Thou Shalt Not Covet Thy Enemy’s Property

The Enemy Property Amendment Act is inconsistent with the principles India was constituted on. It should be declared unconstitutional.

The Parliament recently passed the Enemy Property (Amendment and Validation) Act, 2017. This Amendment brings about various changes to the principal Act passed in 1968, and in doing so, raises many questions about its validity.

The year 1968, cautious from the three wars it had just fought, India passed the Enemy Property Act to protect its assets from enemies across the border. Enemies, as per this law, meant countries who had committed an act of aggression against India, or the citizens of such countries. The Act authorised the Central government to appoint a Custodian of Enemy Properties to manage and be vested with enemy properties within its territory.

Valid as the Enemy Act’s intentions may have been, it left a lot of things ambiguous. While it said that the property in question would continue to vest in the government after an enemy citizen’s death, it left the question of the rights of the enemies’ successors and heirs in limbo. When this came up for scrutiny before the Supreme Court, it held that legal heirs of enemies were not foes themselves and had the right to demand their seized property back from the Custodian.

In this landmark case of Union of India v. Raja Mohammed Amir Mohammed Khan, the Supreme Court held that the government only had the right to manage the property under the Enemy Act. This judgment sparked much similar litigation – much to the government’s disdain. The government was ordered to forego property it had seized and, admittedly, used since four decades.

Almost as if to undo the impact of the 2005 judgment, the legislature amended all ambiguities in this recent Amendment. This Amendment proposes many controversial alterations to the Act, such as stripping certain Indian citizens of their citizenship and nullifying any decision that courts had taken on the rights of Indian people.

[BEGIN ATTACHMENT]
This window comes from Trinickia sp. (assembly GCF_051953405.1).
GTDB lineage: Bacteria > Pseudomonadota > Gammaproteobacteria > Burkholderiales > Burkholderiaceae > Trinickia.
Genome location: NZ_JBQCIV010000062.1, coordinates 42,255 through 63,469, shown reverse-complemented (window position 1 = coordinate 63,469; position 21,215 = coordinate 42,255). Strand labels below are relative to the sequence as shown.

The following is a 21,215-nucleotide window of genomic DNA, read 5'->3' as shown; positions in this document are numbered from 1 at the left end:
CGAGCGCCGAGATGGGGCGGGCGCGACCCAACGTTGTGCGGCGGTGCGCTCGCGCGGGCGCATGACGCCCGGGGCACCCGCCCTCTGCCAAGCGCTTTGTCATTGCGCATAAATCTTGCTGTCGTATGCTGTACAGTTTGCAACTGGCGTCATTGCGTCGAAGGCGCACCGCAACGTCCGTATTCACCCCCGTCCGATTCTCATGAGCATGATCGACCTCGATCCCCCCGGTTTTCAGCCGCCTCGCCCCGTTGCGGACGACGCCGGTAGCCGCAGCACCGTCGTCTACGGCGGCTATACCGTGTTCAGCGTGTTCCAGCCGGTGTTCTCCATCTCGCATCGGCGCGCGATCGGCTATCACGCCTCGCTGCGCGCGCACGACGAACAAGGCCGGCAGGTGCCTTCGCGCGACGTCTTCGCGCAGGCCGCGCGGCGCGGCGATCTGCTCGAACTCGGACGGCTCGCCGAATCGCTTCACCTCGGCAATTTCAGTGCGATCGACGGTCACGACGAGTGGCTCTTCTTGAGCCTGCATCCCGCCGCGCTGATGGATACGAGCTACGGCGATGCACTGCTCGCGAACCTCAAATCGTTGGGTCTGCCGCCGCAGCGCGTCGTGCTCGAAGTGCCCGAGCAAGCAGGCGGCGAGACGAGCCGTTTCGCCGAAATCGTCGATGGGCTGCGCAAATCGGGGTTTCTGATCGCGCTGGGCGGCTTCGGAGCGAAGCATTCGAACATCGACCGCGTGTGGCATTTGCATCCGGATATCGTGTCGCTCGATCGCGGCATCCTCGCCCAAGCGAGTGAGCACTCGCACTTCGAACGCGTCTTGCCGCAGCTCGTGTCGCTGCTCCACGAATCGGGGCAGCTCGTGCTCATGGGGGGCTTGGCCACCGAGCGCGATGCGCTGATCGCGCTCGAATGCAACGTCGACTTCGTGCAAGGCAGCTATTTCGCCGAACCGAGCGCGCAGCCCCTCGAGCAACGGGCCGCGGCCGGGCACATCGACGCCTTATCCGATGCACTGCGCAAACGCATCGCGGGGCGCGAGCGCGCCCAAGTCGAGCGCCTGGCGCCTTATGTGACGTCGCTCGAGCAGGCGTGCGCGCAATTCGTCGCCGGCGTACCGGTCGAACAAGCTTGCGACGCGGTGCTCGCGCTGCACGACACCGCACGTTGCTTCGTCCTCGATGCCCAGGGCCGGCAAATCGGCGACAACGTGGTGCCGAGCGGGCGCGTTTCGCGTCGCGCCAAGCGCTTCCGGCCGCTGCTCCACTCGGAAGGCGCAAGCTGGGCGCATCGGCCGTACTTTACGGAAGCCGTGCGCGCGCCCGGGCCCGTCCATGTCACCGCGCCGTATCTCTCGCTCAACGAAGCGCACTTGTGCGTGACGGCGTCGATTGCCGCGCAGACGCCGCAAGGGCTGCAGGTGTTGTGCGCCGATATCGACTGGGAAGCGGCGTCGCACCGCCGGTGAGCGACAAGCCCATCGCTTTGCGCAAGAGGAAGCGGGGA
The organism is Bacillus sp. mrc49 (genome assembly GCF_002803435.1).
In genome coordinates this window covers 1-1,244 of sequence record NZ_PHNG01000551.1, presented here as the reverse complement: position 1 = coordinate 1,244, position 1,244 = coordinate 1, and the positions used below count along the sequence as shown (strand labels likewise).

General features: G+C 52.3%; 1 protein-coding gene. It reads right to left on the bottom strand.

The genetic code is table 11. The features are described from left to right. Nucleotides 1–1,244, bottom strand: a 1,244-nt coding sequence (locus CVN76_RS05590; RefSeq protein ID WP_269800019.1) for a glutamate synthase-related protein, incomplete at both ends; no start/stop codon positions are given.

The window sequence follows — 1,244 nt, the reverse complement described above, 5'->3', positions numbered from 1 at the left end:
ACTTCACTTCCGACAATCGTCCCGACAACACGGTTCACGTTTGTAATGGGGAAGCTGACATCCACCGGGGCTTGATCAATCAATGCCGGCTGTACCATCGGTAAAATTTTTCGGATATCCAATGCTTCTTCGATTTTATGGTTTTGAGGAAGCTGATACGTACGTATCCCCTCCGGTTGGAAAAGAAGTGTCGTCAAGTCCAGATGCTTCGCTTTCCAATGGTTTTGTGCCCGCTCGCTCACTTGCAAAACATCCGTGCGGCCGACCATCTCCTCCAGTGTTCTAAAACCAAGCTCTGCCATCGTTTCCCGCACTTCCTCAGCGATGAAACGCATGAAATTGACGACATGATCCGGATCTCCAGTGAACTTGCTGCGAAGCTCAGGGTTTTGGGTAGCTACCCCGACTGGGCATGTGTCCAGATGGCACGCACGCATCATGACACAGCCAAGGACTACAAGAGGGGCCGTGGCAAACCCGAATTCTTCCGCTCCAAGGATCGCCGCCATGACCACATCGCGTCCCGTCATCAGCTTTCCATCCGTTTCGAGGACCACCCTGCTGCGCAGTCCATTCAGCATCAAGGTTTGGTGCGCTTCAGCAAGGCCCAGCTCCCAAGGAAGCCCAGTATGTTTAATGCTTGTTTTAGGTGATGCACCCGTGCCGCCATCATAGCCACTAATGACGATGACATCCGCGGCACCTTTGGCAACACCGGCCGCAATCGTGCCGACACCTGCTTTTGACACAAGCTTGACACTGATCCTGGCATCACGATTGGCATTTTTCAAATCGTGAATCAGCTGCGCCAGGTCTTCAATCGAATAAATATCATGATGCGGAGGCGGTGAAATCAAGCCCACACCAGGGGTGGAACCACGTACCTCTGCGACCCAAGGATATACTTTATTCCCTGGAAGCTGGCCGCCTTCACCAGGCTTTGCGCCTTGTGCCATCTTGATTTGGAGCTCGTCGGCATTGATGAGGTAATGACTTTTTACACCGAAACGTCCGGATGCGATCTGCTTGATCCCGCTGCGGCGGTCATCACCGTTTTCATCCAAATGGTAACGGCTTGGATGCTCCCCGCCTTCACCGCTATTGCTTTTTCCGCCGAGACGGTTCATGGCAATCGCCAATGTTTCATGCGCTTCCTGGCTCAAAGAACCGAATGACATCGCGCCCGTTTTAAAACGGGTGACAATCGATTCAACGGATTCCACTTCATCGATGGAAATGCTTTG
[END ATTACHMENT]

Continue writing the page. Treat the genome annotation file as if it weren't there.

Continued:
The Amendment is riddled with inconsistencies and onerous provisions. Here’s a look at the most important issues the Amendment raises.

Abrupt, arbitrary and untenable revocation of Indian citizenship

The Act presumes that all descendants of Pakistani or Chinese migrants (even lawful Indian citizens) are enemies.

It gives individuals no opportunity to disprove this presumption, effectively allowing the government to seize and sell their property based on this antagonistic belief. The only relief it provides is giving the individual an opportunity to request that the Custodian not be vested with his property. If this does not go well for her, the individual can appeal to the High Court.

Even so, she will be treated as an enemy and not an Indian citizen – meaning she will not be guaranteed the right to equality under Article 14, as it only protects citizens of India.

This presumption is far from being legally tenable. Under the Citizenship Act, it is possible to become an Indian citizen through birth, application to the government, naturalisation, or even if either parent is Indian. This allows Indian whose parents migrated to Pakistan or China, to be Indian citizens. The amendment effectively revokes their citizenship.

A startling aspect of the Amendment is that it applies even if inconsistent with any other Indian law regarding citizenship. This contradicts established principles that the Citizenship Act and the Constitution are the only exhaustive authorities to lay down conditions for granting citizenship.

The Parliament cannot introduce disqualifications for citizenship that are inconsistent with the authoritative laws in this regard.

If another law aims to bring about additional citizenship norms, it has to be in compliance with these legislations. If the disqualifications laid down under the Amendment Act are not in consonance with prevailing citizenship law, these sections run the risk of being struck down by courts.

Incorrect nullification of historical court rulings